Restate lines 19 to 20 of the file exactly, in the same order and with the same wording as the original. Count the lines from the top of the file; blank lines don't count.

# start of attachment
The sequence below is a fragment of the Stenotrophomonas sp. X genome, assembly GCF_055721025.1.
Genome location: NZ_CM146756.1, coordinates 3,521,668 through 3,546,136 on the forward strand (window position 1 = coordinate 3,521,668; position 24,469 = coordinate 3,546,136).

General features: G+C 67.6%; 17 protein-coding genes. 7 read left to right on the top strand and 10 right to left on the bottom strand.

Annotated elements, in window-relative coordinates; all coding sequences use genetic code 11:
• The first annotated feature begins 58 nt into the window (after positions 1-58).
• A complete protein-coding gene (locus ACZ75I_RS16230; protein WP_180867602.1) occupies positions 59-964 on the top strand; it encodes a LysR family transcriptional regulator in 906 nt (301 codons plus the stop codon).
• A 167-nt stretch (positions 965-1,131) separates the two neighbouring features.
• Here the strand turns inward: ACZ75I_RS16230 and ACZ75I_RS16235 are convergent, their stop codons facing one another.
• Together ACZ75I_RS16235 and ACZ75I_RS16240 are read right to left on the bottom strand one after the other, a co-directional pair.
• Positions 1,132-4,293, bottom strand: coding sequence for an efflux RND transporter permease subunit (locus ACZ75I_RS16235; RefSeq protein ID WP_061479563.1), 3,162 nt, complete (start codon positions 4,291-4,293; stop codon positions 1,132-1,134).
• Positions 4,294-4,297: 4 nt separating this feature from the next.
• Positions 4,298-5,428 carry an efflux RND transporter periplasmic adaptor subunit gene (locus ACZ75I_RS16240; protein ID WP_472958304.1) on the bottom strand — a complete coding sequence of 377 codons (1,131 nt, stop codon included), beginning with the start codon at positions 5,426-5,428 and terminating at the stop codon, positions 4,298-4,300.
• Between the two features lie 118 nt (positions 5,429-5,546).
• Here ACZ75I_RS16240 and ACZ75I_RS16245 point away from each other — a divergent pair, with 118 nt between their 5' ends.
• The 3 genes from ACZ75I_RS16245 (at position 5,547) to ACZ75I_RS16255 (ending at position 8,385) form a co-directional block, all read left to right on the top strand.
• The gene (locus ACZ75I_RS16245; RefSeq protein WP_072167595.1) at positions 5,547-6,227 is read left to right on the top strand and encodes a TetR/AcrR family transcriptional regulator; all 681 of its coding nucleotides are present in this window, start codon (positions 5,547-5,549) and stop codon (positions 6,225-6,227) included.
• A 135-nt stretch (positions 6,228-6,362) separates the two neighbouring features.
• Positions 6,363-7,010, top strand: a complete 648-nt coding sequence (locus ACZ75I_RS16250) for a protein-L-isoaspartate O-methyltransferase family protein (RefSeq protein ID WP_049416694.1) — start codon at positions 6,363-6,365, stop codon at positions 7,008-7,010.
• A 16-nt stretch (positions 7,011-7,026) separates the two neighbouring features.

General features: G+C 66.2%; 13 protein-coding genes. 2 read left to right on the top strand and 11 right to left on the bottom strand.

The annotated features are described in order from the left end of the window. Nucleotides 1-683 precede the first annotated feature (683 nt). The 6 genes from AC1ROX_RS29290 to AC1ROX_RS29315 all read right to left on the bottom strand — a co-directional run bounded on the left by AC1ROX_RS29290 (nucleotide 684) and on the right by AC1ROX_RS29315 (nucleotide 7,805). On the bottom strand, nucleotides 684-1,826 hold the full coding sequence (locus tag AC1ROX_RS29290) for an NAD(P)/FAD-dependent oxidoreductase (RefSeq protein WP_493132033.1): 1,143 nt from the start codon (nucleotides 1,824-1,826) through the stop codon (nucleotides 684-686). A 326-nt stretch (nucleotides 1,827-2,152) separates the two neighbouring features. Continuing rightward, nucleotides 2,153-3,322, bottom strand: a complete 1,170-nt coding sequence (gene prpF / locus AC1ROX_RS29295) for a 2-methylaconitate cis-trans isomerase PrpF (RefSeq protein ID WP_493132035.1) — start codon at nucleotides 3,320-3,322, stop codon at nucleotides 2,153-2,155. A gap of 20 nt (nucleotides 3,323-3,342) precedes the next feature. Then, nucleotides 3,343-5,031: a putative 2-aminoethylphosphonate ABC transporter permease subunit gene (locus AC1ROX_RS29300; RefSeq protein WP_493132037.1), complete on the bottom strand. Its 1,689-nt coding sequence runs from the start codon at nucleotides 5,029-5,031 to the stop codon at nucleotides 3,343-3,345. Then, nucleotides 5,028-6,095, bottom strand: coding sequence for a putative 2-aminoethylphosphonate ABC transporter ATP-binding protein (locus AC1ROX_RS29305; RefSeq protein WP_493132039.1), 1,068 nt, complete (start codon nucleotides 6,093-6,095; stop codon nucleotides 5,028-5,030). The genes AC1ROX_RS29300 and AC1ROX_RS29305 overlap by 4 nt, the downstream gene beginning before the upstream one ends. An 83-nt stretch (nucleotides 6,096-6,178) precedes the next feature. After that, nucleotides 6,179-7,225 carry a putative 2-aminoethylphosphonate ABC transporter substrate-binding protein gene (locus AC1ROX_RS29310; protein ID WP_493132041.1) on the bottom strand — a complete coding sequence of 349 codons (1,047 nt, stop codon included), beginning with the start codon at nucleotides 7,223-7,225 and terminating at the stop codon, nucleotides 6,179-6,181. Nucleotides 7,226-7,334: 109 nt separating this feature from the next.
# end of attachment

• A 16-nt stretch (positions 7,011-7,026) separates the two neighbouring features.

General features: G+C 66.2%; 13 protein-coding genes. 2 read left to right on the top strand and 11 right to left on the bottom strand.